Grooveshark’s Lesson: Better to Ask Permission Than Forgiveness

by Lee Gesmer on October 1, 2014

Grooveshark's Lesson: Better to Ask Permission Than Forgiveness

One thing that any online “music locker” company that relies on third-party content and hopes to benefit from the DMCA safe harbor should know is that employees should not upload copyrighted content to the service. Nothing will blow up a DMCA defense faster.

It seems that Grooveshark (legally “Escape Media”), didn’t get this message. As Joshua Greenberg, one of Grooveshark’s co-founders wrote to employees in 2007:

Download as many MP3′s as possible, and add them to the folders you’re sharing on Grooveshark. Some of us are setting up special ‘seed points’ to house tens or even hundreds of thousands of files, but we can’t do this alone… There is no reason why ANYONE in the company should not be able to do this, and I expect everyone to have this done by Monday… IF I DON’T HAVE AN EMAIL FROM YOU IN MY INBOX BY MONDAY, YOU’RE ON MY OFFICIAL SHIT LIST.

Strong stuff, and not the kind of thing you want to have pop up in discovery.

Grooveshark has been the target of multiple industry lawsuits. Two, in particular, are an action in SDNY in which the court, on September 29, 2014, entered summary judgment against Grooveshark, and a New York state action alleging infringement of pre-1972 sounds recordings, which at present are not covered by federal copyright law.

However, it is difficult to see how the September 29th decision doesn’t mark the end of the line for Grooveshark. The decision holds Grooveshark and its two founders (Greenberg and Samuel Tarantino) liable for direct and secondary copyright infringement. A few additional quotes from the 57 page opinion tell the story:

  •  When it began “Grooveshark did not have a large user base to leverage as a source for content.” Therefore, it told its employees “to create Grooveshark user accounts and to store hundreds of thousands of digital music files on their computers in order to upload or ‘seed’ copies of these files to other Grooveshark users.”
  • “Escape’s senior officers searched for infringing songs that had [been] removed in response to DMCA takedown notices and re-uploaded infringing copies of those songs to Grooveshark to ensure that the music catalog remained complete.”
  • Grooveshark “was aware that its business model depended on the use of infringing content,” but decided to “bet the company on the fact that it is easier to ask forgiveness than it is to ask permission.”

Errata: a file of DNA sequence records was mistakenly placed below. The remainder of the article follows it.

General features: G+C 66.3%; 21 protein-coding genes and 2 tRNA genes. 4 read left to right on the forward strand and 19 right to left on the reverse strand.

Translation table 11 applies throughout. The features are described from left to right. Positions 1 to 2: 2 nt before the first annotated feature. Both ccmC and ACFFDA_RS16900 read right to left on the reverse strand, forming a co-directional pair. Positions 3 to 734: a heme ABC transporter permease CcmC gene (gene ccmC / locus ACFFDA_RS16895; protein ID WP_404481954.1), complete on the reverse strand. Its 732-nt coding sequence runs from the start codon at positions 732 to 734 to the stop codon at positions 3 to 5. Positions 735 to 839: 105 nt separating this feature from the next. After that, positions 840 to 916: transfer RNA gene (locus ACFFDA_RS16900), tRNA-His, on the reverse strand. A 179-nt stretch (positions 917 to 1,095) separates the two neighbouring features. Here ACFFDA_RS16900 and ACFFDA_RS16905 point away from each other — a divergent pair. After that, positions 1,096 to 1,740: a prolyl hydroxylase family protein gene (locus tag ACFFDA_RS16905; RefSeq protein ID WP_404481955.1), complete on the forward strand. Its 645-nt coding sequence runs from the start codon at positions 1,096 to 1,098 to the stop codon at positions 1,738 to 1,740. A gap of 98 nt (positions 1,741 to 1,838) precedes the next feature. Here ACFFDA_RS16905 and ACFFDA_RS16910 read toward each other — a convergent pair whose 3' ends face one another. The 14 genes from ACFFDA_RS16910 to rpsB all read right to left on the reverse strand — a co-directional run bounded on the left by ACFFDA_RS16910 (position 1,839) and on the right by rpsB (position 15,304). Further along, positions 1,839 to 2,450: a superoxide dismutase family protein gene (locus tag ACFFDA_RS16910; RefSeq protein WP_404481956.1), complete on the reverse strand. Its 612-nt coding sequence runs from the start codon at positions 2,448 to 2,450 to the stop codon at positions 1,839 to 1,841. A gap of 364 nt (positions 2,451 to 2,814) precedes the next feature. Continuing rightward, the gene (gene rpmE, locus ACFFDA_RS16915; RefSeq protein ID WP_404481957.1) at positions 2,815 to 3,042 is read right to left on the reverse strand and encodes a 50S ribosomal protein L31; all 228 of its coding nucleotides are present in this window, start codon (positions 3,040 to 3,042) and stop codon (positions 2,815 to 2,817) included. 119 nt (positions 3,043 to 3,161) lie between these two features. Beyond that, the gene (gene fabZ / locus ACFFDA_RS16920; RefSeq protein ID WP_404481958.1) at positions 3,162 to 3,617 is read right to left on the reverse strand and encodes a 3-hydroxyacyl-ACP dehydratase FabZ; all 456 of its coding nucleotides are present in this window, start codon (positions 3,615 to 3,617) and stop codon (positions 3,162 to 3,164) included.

• After moving from a peer-to-peer to a centralized storage model, Grooveshark “designed its … software so that it would automatically copy every unique music file from each of its users’ computers and upload them to the storage library.  … Grooveshark referred to this as a ‘cache everything’ policy.” Grooveshark “instructed its employees to obtain copies of digital music files from any possible source and to upload them to the central music library.”

The court found that the Grooveshark employees uploaded more than 150,000 files, and that Grooveshark’s library of songs hit the company’s goal of  2 million files.

Needless to say, Grooveshark’s activities were blatantly illegal. While the DMCA provides safe harbors for web sites that host copyrighted work uploaded by third parties, it has no relevance to works uploaded by company employees, as was the case here. One can only wonder what Grooveshark’s owners and employees were thinking to participate in what bordered on group insanity.

Whether Grooveshark sought legal advice before embarking on this voyage of folly we may never know.

In any event, it is over now.  Grooveshark.com will soon be dark, and the two founders will be stripped of their assets or forced into bankruptcy. Grooveshark’s investors (yes, it appears that “angels” may have invested over $6 million in the company) will (to borrow from Samuel Clemens) not only receive no return on their money, they’ll receive no return of their money.

For some additional thoughtful comments on this case in the broader context of how the courts have come to view music sharing sites, see Jeff John Roberts’ post on GigaOm, here.

UMG Recording v. Escape Media Group, Inc. (S.D.N.Y Sept. 24, 2014)

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